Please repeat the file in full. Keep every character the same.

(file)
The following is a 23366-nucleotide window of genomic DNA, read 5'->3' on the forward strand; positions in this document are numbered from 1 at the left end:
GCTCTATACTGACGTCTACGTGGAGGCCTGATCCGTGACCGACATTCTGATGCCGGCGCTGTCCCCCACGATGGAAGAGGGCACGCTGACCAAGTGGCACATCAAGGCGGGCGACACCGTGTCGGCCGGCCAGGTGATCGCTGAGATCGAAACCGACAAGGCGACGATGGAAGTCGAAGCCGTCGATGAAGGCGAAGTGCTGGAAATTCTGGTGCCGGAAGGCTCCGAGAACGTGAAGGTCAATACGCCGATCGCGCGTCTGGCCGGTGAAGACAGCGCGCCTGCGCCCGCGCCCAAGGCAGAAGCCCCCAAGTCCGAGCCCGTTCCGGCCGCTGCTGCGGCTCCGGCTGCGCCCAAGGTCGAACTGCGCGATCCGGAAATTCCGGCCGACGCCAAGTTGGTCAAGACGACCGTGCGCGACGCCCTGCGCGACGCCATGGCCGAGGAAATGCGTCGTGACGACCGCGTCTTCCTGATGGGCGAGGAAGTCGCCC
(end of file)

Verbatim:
The following is a 23366-nucleotide window of genomic DNA, read 5'->3' on the forward strand; positions in this document are numbered from 1 at the left end:
GCTCTATACTGACGTCTACGTGGAGGCCTGATCCGTGACCGACATTCTGATGCCGGCGCTGTCCCCCACGATGGAAGAGGGCACGCTGACCAAGTGGCACATCAAGGCGGGCGACACCGTGTCGGCCGGCCAGGTGATCGCTGAGATCGAAACCGACAAGGCGACGATGGAAGTCGAAGCCGTCGATGAAGGCGAAGTGCTGGAAATTCTGGTGCCGGAAGGCTCCGAGAACGTGAAGGTCAATACGCCGATCGCGCGTCTGGCCGGTGAAGACAGCGCGCCTGCGCCCGCGCCCAAGGCAGAAGCCCCCAAGTCCGAGCCCGTTCCGGCCGCTGCTGCGGCTCCGGCTGCGCCCAAGGTCGAACTGCGCGATCCGGAAATTCCGGCCGACGCCAAGTTGGTCAAGACGACCGTGCGCGACGCCCTGCGCGACGCCATGGCCGAGGAAATGCGTCGTGACGACCGCGTCTTCCTGATGGGCGAGGAAGTCGCCC